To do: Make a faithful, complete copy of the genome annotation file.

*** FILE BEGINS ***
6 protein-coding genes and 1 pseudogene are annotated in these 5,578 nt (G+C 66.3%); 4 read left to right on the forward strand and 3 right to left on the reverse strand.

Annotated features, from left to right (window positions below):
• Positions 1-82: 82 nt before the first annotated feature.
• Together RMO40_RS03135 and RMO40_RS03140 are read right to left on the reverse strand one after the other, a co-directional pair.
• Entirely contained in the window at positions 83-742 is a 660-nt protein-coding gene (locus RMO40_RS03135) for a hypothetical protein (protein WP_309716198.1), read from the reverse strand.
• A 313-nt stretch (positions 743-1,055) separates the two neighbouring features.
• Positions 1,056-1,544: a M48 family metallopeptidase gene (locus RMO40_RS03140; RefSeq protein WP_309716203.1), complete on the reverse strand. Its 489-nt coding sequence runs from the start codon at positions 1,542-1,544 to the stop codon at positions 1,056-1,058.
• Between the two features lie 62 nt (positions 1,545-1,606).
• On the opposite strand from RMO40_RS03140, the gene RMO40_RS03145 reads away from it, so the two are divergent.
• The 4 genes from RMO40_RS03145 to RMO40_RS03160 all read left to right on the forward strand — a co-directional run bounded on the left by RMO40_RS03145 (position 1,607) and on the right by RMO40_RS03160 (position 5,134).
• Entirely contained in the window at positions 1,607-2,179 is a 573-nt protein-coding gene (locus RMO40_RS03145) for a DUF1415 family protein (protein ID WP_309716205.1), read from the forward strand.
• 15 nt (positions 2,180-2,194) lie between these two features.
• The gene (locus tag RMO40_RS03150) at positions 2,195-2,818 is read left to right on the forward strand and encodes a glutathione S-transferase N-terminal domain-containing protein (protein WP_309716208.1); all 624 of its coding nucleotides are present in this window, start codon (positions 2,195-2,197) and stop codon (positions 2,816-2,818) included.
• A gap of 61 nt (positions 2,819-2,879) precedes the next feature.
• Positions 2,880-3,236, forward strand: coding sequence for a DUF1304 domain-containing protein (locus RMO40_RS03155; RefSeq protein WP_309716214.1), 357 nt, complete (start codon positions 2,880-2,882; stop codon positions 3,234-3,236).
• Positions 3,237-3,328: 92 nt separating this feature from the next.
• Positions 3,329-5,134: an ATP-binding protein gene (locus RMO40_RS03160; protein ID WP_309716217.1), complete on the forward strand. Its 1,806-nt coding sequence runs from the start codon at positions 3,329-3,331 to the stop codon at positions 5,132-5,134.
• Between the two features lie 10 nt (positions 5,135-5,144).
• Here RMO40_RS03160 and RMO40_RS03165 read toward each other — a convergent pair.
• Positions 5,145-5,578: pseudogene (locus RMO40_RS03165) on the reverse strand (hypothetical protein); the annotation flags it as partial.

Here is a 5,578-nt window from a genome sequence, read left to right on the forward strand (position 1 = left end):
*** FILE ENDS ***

6 protein-coding genes and 1 pseudogene are annotated in these 5,578 nt (G+C 66.3%); 4 read left to right on the forward strand and 3 right to left on the reverse strand.

Annotated features, from left to right (window positions below):
• Positions 1-82: 82 nt before the first annotated feature.
• Together RMO40_RS03135 and RMO40_RS03140 are read right to left on the reverse strand one after the other, a co-directional pair.
• Entirely contained in the window at positions 83-742 is a 660-nt protein-coding gene (locus RMO40_RS03135) for a hypothetical protein (protein WP_309716198.1), read from the reverse strand.
• A 313-nt stretch (positions 743-1,055) separates the two neighbouring features.
• Positions 1,056-1,544: a M48 family metallopeptidase gene (locus RMO40_RS03140; RefSeq protein WP_309716203.1), complete on the reverse strand. Its 489-nt coding sequence runs from the start codon at positions 1,542-1,544 to the stop codon at positions 1,056-1,058.
• Between the two features lie 62 nt (positions 1,545-1,606).
• On the opposite strand from RMO40_RS03140, the gene RMO40_RS03145 reads away from it, so the two are divergent.
• The 4 genes from RMO40_RS03145 to RMO40_RS03160 all read left to right on the forward strand — a co-directional run bounded on the left by RMO40_RS03145 (position 1,607) and on the right by RMO40_RS03160 (position 5,134).
• Entirely contained in the window at positions 1,607-2,179 is a 573-nt protein-coding gene (locus RMO40_RS03145) for a DUF1415 family protein (protein ID WP_309716205.1), read from the forward strand.
• 15 nt (positions 2,180-2,194) lie between these two features.
• The gene (locus tag RMO40_RS03150) at positions 2,195-2,818 is read left to right on the forward strand and encodes a glutathione S-transferase N-terminal domain-containing protein (protein WP_309716208.1); all 624 of its coding nucleotides are present in this window, start codon (positions 2,195-2,197) and stop codon (positions 2,816-2,818) included.
• A gap of 61 nt (positions 2,819-2,879) precedes the next feature.
• Positions 2,880-3,236, forward strand: coding sequence for a DUF1304 domain-containing protein (locus RMO40_RS03155; RefSeq protein WP_309716214.1), 357 nt, complete (start codon positions 2,880-2,882; stop codon positions 3,234-3,236).
• Positions 3,237-3,328: 92 nt separating this feature from the next.
• Positions 3,329-5,134: an ATP-binding protein gene (locus RMO40_RS03160; protein ID WP_309716217.1), complete on the forward strand. Its 1,806-nt coding sequence runs from the start codon at positions 3,329-3,331 to the stop codon at positions 5,132-5,134.
• Between the two features lie 10 nt (positions 5,135-5,144).
• Here RMO40_RS03160 and RMO40_RS03165 read toward each other — a convergent pair.
• Positions 5,145-5,578: pseudogene (locus RMO40_RS03165) on the reverse strand (hypothetical protein); the annotation flags it as partial.

Here is a 5,578-nt window from a genome sequence, read left to right on the forward strand (position 1 = left end):